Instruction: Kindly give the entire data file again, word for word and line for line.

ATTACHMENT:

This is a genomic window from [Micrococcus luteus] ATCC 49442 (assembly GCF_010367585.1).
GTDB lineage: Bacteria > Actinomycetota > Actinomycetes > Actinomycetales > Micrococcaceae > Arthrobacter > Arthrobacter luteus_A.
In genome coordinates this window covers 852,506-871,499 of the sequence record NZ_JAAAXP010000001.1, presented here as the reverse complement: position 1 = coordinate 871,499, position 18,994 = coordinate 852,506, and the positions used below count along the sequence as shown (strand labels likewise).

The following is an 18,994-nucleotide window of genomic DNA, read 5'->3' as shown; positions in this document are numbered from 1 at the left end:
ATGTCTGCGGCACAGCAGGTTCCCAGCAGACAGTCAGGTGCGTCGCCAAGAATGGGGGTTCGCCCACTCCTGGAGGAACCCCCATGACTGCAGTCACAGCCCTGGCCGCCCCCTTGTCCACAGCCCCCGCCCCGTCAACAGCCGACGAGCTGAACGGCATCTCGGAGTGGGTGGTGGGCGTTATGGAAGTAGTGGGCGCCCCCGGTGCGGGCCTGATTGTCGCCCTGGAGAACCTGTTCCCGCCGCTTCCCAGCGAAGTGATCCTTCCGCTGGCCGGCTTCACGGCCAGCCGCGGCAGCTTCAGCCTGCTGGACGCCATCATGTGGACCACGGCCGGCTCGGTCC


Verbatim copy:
This is a genomic window from [Micrococcus luteus] ATCC 49442 (assembly GCF_010367585.1).
GTDB lineage: Bacteria > Actinomycetota > Actinomycetes > Actinomycetales > Micrococcaceae > Arthrobacter > Arthrobacter luteus_A.
In genome coordinates this window covers 852,506-871,499 of the sequence record NZ_JAAAXP010000001.1, presented here as the reverse complement: position 1 = coordinate 871,499, position 18,994 = coordinate 852,506, and the positions used below count along the sequence as shown (strand labels likewise).

The following is an 18,994-nucleotide window of genomic DNA, read 5'->3' as shown; positions in this document are numbered from 1 at the left end:
ATGTCTGCGGCACAGCAGGTTCCCAGCAGACAGTCAGGTGCGTCGCCAAGAATGGGGGTTCGCCCACTCCTGGAGGAACCCCCATGACTGCAGTCACAGCCCTGGCCGCCCCCTTGTCCACAGCCCCCGCCCCGTCAACAGCCGACGAGCTGAACGGCATCTCGGAGTGGGTGGTGGGCGTTATGGAAGTAGTGGGCGCCCCCGGTGCGGGCCTGATTGTCGCCCTGGAGAACCTGTTCCCGCCGCTTCCCAGCGAAGTGATCCTTCCGCTGGCCGGCTTCACGGCCAGCCGCGGCAGCTTCAGCCTGCTGGACGCCATCATGTGGACCACGGCCGGCTCGGTCC